The Independent National Electoral Commission has said it would start the process of delisting some of Nigeria’s 91 registered political parties at the conclusion of the supplementary elections and election petitions.
- The INEC Commissioner and Chairman, Information and Voter Education Committee, Festus Okoye, told The Punch newspaper in an interview that it could not take action against parties immediately because “there is a possibility that a party that has not done well in any of the elections may win a seat in the National Assembly or state House of Assembly during the supplementary elections.”
What the law says: The 2017 amendment of the constitution gave INEC powers in Section 225 to de-register political parties on the following grounds:
“a. breach of any of the requirements for registration;
“b. failure to win at least twenty-five per cent of votes cast in-
“i. one State of the Federation in a Presidential election; or
“ii. one Local Government of the State in a Governorship election;
“c. failure to win at least-
“i. one ward in the Chairmanship election;
“ii. one seat in the National or State House of Assembly election; or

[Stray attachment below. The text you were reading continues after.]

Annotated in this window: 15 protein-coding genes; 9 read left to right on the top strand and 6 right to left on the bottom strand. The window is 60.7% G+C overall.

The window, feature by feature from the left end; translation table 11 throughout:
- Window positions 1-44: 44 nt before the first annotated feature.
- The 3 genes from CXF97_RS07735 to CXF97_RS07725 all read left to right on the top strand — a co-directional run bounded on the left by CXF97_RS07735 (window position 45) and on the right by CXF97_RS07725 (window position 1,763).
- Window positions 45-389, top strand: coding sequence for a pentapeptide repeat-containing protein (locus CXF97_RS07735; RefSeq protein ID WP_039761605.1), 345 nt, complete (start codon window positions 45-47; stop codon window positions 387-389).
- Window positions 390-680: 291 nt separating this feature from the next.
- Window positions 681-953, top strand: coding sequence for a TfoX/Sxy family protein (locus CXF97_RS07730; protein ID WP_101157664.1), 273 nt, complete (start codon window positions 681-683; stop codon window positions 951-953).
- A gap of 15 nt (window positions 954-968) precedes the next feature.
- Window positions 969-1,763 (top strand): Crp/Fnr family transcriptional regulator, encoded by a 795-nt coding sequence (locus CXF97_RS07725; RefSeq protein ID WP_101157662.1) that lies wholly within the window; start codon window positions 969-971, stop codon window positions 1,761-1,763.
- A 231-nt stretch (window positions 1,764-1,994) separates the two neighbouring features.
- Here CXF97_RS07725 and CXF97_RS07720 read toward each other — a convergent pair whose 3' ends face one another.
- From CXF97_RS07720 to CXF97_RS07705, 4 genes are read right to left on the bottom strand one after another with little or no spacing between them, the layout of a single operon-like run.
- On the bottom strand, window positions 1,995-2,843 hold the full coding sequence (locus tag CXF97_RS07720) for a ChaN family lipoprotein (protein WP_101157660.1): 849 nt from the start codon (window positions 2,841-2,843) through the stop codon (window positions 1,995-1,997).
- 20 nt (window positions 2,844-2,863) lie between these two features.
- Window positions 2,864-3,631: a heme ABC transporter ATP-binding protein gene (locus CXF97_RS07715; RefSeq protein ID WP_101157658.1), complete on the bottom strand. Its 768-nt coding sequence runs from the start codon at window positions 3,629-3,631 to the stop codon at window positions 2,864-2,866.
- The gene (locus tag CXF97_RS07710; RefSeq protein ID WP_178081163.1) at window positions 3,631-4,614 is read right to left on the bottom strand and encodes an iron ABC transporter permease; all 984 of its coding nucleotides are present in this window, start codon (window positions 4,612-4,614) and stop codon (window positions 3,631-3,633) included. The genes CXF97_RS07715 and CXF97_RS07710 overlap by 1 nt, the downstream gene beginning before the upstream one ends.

“iii. one seat in the Councillorship election.”
In Favor of de-registration: Femi Falana, a Senior Advocate of Nigeria (SAN) described the “unprincipled proliferation of political parties” as “a mockery of multi-party system.”
- “Going by the results of the elections, the 91 registered political parties may have been reduced to less than 10 that may have scaled the constitutional hurdle,” he said.
Against de-registration: The chairman of the Action Peoples Party (APP), Imo Ugochinyere, offered a counter argument, pointing out that the fact that several state governors have not conducted local government elections mean that INEC cannot deregister parties based on Section 225.
- “INEC will forever be held legally hostage from deregistering any political party because of the inability of some governors to conduct local government elections which is required by the amended Constitution before INEC can decide to wield the big stick against any party that did not win local government or councillorship seat or score some per cent in local government election.”
Bottom Line: 91 political parties (with several others seeking to be registered) is problematic. But the smaller parties are likely to sue INEC if it moves against them, based on the fact that several states have not conducted LGA election.